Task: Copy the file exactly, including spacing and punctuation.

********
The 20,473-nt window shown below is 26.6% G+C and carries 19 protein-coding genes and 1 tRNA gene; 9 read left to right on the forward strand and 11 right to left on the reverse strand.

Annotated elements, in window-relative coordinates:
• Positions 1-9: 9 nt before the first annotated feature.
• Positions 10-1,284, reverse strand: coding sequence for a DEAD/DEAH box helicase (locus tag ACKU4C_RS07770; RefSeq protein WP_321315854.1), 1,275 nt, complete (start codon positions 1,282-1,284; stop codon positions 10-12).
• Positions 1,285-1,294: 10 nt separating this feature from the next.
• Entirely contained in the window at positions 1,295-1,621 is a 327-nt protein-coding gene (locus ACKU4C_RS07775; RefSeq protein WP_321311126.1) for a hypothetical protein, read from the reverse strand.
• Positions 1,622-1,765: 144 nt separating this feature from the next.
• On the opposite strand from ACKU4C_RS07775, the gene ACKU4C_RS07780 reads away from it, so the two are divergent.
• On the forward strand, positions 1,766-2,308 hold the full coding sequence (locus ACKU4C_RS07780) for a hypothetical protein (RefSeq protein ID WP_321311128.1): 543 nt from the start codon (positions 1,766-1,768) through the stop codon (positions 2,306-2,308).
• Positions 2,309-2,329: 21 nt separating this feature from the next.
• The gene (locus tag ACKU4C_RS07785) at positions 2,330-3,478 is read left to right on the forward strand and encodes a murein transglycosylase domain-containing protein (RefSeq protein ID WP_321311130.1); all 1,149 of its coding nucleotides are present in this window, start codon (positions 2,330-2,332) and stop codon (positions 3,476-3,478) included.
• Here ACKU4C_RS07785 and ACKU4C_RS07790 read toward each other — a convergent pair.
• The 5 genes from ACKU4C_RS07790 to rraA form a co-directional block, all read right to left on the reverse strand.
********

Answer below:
The 20,473-nt window shown below is 26.6% G+C and carries 19 protein-coding genes and 1 tRNA gene; 9 read left to right on the forward strand and 11 right to left on the reverse strand.

Annotated elements, in window-relative coordinates:
• Positions 1-9: 9 nt before the first annotated feature.
• Positions 10-1,284, reverse strand: coding sequence for a DEAD/DEAH box helicase (locus tag ACKU4C_RS07770; RefSeq protein WP_321315854.1), 1,275 nt, complete (start codon positions 1,282-1,284; stop codon positions 10-12).
• Positions 1,285-1,294: 10 nt separating this feature from the next.
• Entirely contained in the window at positions 1,295-1,621 is a 327-nt protein-coding gene (locus ACKU4C_RS07775; RefSeq protein WP_321311126.1) for a hypothetical protein, read from the reverse strand.
• Positions 1,622-1,765: 144 nt separating this feature from the next.
• On the opposite strand from ACKU4C_RS07775, the gene ACKU4C_RS07780 reads away from it, so the two are divergent.
• On the forward strand, positions 1,766-2,308 hold the full coding sequence (locus ACKU4C_RS07780) for a hypothetical protein (RefSeq protein ID WP_321311128.1): 543 nt from the start codon (positions 1,766-1,768) through the stop codon (positions 2,306-2,308).
• Positions 2,309-2,329: 21 nt separating this feature from the next.
• The gene (locus tag ACKU4C_RS07785) at positions 2,330-3,478 is read left to right on the forward strand and encodes a murein transglycosylase domain-containing protein (RefSeq protein ID WP_321311130.1); all 1,149 of its coding nucleotides are present in this window, start codon (positions 2,330-2,332) and stop codon (positions 3,476-3,478) included.
• Here ACKU4C_RS07785 and ACKU4C_RS07790 read toward each other — a convergent pair.
• The 5 genes from ACKU4C_RS07790 to rraA form a co-directional block, all read right to left on the reverse strand.